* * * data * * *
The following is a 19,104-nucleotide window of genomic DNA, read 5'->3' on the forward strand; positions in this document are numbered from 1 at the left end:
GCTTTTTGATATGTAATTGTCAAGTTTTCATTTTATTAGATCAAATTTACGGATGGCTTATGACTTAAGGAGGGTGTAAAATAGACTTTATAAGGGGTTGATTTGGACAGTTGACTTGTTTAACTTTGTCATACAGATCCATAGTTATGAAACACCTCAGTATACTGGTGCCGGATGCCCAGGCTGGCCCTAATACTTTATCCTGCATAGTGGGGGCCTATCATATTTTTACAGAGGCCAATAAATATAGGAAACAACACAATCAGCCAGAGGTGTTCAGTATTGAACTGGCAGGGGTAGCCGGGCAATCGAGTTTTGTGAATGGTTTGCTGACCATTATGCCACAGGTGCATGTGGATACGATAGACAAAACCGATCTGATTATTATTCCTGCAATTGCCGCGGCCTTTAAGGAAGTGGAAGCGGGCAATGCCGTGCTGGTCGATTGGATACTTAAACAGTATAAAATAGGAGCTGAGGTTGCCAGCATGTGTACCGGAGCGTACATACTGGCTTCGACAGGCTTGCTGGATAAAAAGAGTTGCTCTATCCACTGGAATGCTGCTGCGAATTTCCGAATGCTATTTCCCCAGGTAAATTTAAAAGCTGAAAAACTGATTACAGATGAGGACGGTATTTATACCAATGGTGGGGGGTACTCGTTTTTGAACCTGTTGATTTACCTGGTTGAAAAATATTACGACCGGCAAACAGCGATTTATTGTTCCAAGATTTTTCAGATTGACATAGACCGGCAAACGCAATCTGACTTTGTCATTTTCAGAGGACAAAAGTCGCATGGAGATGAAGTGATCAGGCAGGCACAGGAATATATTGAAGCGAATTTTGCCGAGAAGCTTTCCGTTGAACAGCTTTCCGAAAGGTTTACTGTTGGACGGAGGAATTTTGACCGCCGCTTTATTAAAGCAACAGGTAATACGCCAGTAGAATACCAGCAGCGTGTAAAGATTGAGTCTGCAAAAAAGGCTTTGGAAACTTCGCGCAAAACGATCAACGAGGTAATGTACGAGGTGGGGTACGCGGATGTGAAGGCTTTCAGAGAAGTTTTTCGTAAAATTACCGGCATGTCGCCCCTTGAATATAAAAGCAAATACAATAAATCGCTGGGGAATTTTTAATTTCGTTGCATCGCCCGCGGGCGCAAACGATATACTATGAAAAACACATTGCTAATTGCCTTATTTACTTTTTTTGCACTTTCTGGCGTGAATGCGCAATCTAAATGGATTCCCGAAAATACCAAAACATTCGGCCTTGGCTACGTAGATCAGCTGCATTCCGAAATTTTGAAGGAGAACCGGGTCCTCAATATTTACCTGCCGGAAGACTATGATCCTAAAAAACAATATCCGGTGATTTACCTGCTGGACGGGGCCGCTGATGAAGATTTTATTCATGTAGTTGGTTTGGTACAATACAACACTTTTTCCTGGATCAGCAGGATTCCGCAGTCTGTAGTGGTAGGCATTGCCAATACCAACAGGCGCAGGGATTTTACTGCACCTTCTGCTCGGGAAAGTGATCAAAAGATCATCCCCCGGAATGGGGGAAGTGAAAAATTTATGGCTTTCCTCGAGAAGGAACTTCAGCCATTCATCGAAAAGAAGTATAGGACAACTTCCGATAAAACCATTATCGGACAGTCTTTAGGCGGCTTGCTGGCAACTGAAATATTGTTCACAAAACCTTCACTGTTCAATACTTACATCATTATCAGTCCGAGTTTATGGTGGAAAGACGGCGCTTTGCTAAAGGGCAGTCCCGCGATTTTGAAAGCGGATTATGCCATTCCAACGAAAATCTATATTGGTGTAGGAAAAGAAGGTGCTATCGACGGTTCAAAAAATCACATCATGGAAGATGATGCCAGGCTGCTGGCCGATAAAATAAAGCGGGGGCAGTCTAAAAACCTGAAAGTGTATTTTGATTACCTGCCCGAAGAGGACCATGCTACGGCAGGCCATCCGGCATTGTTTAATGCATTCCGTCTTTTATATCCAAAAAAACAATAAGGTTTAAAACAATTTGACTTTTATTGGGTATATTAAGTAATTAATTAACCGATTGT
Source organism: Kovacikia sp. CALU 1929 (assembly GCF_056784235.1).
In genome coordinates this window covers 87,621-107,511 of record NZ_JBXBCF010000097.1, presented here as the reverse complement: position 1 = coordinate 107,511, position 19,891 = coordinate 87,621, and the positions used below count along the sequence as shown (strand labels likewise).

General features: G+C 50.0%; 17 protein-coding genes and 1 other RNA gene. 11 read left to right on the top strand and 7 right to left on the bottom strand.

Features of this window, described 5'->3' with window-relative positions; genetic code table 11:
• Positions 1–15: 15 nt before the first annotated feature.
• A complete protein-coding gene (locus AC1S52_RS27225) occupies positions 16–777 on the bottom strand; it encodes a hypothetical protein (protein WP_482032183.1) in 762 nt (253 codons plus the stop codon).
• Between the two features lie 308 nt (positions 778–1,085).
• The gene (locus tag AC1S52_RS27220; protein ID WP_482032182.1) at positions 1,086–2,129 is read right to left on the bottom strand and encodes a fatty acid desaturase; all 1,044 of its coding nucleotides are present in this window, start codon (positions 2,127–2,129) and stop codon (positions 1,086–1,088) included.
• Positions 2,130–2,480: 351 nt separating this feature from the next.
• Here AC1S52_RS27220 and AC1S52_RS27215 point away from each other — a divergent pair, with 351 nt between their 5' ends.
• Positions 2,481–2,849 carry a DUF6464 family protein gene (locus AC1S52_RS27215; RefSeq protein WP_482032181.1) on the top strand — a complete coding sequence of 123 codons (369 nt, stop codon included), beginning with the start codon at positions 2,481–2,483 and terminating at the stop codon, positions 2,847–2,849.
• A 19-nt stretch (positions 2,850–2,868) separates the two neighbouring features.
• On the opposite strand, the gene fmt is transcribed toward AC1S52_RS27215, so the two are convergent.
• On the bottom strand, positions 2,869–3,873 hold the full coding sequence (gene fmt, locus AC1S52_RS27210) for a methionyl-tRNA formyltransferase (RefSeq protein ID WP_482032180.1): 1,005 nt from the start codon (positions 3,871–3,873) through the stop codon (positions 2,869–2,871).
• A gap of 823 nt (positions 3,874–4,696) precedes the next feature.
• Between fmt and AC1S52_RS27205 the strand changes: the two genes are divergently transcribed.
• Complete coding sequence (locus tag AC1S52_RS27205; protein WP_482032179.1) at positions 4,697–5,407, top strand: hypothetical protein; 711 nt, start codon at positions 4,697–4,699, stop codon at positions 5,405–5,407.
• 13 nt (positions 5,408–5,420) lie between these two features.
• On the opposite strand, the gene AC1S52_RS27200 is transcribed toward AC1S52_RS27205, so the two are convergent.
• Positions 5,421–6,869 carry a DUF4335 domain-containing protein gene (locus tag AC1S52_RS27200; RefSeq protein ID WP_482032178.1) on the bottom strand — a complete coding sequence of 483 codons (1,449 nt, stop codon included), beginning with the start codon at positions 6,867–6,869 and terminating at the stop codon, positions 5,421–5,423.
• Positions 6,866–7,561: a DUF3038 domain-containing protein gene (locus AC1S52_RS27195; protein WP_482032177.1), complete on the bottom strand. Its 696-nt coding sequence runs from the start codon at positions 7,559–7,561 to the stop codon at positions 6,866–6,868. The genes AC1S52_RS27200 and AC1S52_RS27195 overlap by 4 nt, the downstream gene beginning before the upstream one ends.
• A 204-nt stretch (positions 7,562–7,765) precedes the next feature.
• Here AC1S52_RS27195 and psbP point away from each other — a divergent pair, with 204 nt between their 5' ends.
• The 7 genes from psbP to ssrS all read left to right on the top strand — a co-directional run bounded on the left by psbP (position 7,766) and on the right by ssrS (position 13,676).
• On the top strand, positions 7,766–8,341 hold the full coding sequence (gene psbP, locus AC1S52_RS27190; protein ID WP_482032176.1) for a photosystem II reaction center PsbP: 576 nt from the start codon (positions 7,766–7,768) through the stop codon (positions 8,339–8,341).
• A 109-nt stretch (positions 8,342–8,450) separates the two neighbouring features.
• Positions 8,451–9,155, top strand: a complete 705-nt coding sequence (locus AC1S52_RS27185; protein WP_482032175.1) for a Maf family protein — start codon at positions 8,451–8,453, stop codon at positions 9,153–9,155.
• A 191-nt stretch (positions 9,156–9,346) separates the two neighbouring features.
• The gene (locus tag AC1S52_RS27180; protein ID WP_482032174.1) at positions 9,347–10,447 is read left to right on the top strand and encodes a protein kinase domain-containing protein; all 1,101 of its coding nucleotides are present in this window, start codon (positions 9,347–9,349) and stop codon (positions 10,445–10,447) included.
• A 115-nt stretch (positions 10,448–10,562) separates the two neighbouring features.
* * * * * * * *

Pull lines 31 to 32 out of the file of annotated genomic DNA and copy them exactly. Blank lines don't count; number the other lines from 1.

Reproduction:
• The gene (locus tag AC1S52_RS27180; protein ID WP_482032174.1) at positions 9,347–10,447 is read left to right on the top strand and encodes a protein kinase domain-containing protein; all 1,101 of its coding nucleotides are present in this window, start codon (positions 9,347–9,349) and stop codon (positions 10,445–10,447) included.
• A 115-nt stretch (positions 10,448–10,562) separates the two neighbouring features.